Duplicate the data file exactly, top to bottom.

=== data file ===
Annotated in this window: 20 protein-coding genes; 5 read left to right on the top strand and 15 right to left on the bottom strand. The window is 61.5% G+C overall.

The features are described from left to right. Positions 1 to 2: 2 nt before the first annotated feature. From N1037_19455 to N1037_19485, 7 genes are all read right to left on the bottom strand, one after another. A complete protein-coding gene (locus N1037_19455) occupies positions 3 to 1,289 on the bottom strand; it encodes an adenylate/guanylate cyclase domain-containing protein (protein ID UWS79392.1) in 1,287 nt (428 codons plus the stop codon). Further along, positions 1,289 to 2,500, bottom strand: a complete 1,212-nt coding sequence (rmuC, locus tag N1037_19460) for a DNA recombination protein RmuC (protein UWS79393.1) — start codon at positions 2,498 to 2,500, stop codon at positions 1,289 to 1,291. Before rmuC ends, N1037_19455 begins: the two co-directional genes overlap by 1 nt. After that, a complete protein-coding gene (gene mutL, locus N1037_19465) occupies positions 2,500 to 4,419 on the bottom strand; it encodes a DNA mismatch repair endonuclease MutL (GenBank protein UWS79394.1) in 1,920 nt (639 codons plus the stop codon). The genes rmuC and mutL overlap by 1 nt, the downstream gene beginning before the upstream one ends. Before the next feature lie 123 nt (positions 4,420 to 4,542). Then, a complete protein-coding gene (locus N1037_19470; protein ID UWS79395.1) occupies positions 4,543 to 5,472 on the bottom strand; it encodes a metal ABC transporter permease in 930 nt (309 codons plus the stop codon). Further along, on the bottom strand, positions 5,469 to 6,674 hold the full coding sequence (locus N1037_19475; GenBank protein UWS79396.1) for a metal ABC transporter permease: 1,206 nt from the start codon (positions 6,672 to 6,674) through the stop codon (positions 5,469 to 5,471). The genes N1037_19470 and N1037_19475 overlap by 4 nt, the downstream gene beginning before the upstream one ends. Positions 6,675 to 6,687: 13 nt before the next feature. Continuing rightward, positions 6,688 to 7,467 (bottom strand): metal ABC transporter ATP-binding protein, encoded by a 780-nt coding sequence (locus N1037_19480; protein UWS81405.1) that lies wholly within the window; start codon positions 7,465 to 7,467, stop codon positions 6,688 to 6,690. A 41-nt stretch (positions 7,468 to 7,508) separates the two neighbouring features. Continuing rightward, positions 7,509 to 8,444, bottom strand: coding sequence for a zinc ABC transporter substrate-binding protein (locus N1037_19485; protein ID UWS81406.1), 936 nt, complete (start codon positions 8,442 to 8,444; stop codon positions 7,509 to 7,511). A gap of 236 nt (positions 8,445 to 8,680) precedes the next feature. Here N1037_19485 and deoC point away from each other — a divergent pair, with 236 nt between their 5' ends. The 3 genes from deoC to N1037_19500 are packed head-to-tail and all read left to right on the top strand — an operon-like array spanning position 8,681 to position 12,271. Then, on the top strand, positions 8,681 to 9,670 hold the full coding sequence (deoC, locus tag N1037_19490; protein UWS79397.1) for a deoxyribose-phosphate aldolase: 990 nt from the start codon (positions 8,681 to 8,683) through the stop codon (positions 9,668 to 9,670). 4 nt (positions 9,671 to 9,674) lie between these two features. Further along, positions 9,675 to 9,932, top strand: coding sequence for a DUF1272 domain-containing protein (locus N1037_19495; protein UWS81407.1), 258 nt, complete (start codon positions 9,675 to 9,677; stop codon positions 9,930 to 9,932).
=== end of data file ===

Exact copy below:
Annotated in this window: 20 protein-coding genes; 5 read left to right on the top strand and 15 right to left on the bottom strand. The window is 61.5% G+C overall.

The features are described from left to right. Positions 1 to 2: 2 nt before the first annotated feature. From N1037_19455 to N1037_19485, 7 genes are all read right to left on the bottom strand, one after another. A complete protein-coding gene (locus N1037_19455) occupies positions 3 to 1,289 on the bottom strand; it encodes an adenylate/guanylate cyclase domain-containing protein (protein ID UWS79392.1) in 1,287 nt (428 codons plus the stop codon). Further along, positions 1,289 to 2,500, bottom strand: a complete 1,212-nt coding sequence (rmuC, locus tag N1037_19460) for a DNA recombination protein RmuC (protein UWS79393.1) — start codon at positions 2,498 to 2,500, stop codon at positions 1,289 to 1,291. Before rmuC ends, N1037_19455 begins: the two co-directional genes overlap by 1 nt. After that, a complete protein-coding gene (gene mutL, locus N1037_19465) occupies positions 2,500 to 4,419 on the bottom strand; it encodes a DNA mismatch repair endonuclease MutL (GenBank protein UWS79394.1) in 1,920 nt (639 codons plus the stop codon). The genes rmuC and mutL overlap by 1 nt, the downstream gene beginning before the upstream one ends. Before the next feature lie 123 nt (positions 4,420 to 4,542). Then, a complete protein-coding gene (locus N1037_19470; protein ID UWS79395.1) occupies positions 4,543 to 5,472 on the bottom strand; it encodes a metal ABC transporter permease in 930 nt (309 codons plus the stop codon). Further along, on the bottom strand, positions 5,469 to 6,674 hold the full coding sequence (locus N1037_19475; GenBank protein UWS79396.1) for a metal ABC transporter permease: 1,206 nt from the start codon (positions 6,672 to 6,674) through the stop codon (positions 5,469 to 5,471). The genes N1037_19470 and N1037_19475 overlap by 4 nt, the downstream gene beginning before the upstream one ends. Positions 6,675 to 6,687: 13 nt before the next feature. Continuing rightward, positions 6,688 to 7,467 (bottom strand): metal ABC transporter ATP-binding protein, encoded by a 780-nt coding sequence (locus N1037_19480; protein UWS81405.1) that lies wholly within the window; start codon positions 7,465 to 7,467, stop codon positions 6,688 to 6,690. A 41-nt stretch (positions 7,468 to 7,508) separates the two neighbouring features. Continuing rightward, positions 7,509 to 8,444, bottom strand: coding sequence for a zinc ABC transporter substrate-binding protein (locus N1037_19485; protein ID UWS81406.1), 936 nt, complete (start codon positions 8,442 to 8,444; stop codon positions 7,509 to 7,511). A gap of 236 nt (positions 8,445 to 8,680) precedes the next feature. Here N1037_19485 and deoC point away from each other — a divergent pair, with 236 nt between their 5' ends. The 3 genes from deoC to N1037_19500 are packed head-to-tail and all read left to right on the top strand — an operon-like array spanning position 8,681 to position 12,271. Then, on the top strand, positions 8,681 to 9,670 hold the full coding sequence (deoC, locus tag N1037_19490; protein UWS79397.1) for a deoxyribose-phosphate aldolase: 990 nt from the start codon (positions 8,681 to 8,683) through the stop codon (positions 9,668 to 9,670). 4 nt (positions 9,671 to 9,674) lie between these two features. Further along, positions 9,675 to 9,932, top strand: coding sequence for a DUF1272 domain-containing protein (locus N1037_19495; protein UWS81407.1), 258 nt, complete (start codon positions 9,675 to 9,677; stop codon positions 9,930 to 9,932).